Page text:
Mayor Mark Epley has big plans for the former Parrish Art Museum building on Jobs Lane in Southampton Village.
On Tuesday, March 25, Epley and architect Jorge Silvetti, of Machado and Silvetti Associates, presented the current plan to renovate and restore the building and grounds at 25 Jobs Lane and create a new cultural hub for the village. Silvetti aims to remove later additions on the building and restore the original structure, designed by Grosvenor Atterbury, while also adding new uses and features to the existing gallery and auditorium space.
“Most of what’s great about this site remains hidden,” Silvetti said, noting later that he plans to create more accessibility and flexibility, including five new “universal entrances.” Along with the flexible space and performance area, the Southampton Center would have a café, educational space, staff areas and a small area dedicated to WPPB radio. A Village information center will be situated in the former gift shop area near the Jobs Lane entrance. Outside, the grounds would feature a covered courtyard, contemporary gardens and a “beautiful arboretum” with all fountains repaired.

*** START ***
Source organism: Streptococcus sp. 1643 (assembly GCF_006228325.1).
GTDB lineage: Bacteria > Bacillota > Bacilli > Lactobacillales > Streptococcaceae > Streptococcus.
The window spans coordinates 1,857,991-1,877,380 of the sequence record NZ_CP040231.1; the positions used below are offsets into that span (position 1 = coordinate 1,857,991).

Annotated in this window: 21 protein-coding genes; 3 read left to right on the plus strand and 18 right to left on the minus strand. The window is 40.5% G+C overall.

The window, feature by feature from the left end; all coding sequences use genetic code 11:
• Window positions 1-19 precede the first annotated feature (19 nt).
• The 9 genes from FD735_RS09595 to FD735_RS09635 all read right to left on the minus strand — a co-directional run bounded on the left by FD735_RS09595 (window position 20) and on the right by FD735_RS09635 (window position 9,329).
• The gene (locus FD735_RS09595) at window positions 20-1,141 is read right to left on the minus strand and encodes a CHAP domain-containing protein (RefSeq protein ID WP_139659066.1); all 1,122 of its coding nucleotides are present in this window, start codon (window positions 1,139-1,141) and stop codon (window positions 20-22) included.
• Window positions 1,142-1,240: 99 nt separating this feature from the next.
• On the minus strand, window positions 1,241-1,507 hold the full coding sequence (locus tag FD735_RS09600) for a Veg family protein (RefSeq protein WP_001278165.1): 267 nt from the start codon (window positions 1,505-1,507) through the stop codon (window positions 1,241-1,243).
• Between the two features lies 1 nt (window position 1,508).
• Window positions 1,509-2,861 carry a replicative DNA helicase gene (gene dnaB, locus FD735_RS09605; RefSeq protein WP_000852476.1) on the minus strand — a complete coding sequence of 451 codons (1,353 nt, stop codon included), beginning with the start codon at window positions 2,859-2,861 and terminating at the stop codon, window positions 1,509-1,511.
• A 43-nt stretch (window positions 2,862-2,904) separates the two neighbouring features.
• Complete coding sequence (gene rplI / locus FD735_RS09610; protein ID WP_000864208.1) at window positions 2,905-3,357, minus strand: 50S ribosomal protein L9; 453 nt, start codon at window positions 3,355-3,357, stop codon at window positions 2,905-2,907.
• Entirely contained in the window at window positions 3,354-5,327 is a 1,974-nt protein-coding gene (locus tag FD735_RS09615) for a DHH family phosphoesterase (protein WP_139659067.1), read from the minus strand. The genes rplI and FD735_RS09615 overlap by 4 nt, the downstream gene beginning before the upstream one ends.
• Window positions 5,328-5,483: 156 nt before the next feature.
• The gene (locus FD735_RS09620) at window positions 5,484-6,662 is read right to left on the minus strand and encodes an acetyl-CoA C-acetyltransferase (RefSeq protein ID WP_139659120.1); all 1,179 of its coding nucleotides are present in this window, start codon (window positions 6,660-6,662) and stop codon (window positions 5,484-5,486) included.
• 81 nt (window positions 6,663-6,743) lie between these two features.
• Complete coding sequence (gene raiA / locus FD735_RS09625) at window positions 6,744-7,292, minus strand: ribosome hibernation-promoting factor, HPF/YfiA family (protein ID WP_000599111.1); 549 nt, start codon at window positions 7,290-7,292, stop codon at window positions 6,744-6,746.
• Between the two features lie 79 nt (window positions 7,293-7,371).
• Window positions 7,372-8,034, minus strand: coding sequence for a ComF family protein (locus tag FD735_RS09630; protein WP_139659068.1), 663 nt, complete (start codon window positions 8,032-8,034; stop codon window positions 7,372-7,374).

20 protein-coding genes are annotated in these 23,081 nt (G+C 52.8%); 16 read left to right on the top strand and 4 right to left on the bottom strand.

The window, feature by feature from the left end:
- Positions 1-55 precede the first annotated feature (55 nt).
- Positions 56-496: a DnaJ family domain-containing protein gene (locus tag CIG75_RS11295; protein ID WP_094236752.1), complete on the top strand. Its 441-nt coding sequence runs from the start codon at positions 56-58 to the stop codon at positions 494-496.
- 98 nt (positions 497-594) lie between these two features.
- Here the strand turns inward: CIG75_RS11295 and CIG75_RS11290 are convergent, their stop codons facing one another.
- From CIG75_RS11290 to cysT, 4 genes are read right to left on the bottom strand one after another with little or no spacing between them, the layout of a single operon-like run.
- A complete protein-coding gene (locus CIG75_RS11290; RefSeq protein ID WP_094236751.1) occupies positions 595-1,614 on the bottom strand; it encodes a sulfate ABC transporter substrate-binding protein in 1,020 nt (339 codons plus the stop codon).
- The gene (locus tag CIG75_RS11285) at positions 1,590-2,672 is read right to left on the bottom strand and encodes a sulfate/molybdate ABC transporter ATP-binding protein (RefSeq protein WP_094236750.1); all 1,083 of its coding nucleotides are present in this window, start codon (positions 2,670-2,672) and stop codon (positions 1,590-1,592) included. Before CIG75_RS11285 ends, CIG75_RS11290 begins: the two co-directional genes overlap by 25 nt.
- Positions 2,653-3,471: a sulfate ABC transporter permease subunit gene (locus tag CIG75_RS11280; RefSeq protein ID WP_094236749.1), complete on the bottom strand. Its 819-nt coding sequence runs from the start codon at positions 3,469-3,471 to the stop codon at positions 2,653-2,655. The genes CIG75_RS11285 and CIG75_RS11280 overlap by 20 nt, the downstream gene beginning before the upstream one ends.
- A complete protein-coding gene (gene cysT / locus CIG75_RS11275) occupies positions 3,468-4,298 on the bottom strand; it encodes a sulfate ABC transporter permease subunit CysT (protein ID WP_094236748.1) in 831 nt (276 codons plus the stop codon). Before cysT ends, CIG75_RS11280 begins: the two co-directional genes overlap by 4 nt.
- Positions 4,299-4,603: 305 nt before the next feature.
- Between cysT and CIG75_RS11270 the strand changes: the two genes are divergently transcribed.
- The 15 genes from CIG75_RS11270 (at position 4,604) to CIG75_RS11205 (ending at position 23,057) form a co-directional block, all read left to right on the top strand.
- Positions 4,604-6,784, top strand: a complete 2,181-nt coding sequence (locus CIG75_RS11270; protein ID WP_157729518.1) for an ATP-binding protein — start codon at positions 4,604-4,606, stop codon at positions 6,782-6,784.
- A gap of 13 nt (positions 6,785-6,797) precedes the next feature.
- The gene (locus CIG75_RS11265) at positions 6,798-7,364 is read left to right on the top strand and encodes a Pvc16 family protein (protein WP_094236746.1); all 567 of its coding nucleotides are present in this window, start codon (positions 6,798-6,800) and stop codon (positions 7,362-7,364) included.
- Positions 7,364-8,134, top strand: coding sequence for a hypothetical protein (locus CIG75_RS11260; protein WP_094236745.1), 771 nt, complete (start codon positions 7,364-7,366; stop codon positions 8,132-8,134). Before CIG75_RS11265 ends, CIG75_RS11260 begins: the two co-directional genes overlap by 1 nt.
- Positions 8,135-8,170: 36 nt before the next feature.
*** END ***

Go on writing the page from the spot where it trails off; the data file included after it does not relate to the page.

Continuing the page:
Silvetti said it’s imperative that the new space has a continuously even floor throughout, and much of the expansion would come by dropping the auditorium 12-13 feet below ground, creating a lower level. The new space would comprise 30,485 gross square feet, and 75 percent of the added space would be below grade.
Both Epley and Silvetti noted that the Southampton Center building has an excellent central location in Southampton Village, and this new “dynamic center for the arts” would be an important economic driver for the Village Business District. They have already established a board for the project, chaired by Whitney Stevens, and including a grant writer and attorney, among other members. Epley said the board is in the process of creating an advisory committee and they’re taking suggestions for future programming.
Stevens said summer 2013 would serve as a “sampler season” with film, family and educational programming, theater, music and more, but new construction won’t begin until the project is approved and enough funds are raised. “It’s going to be a process and it’s going to take some time,” Stevens said.
Epley explained that replacing the roof alone would cost $1 million, so the Southampton Center is a long-term goal. In the meantime, “The goal here is to never have the site dark,” the mayor said. “We’re trying to plan for the next 100 years,” Epley said. “We want to do this right.”
See more photos below, and look for next week’s issue of Dan’s Papers for more about the Southampton Center.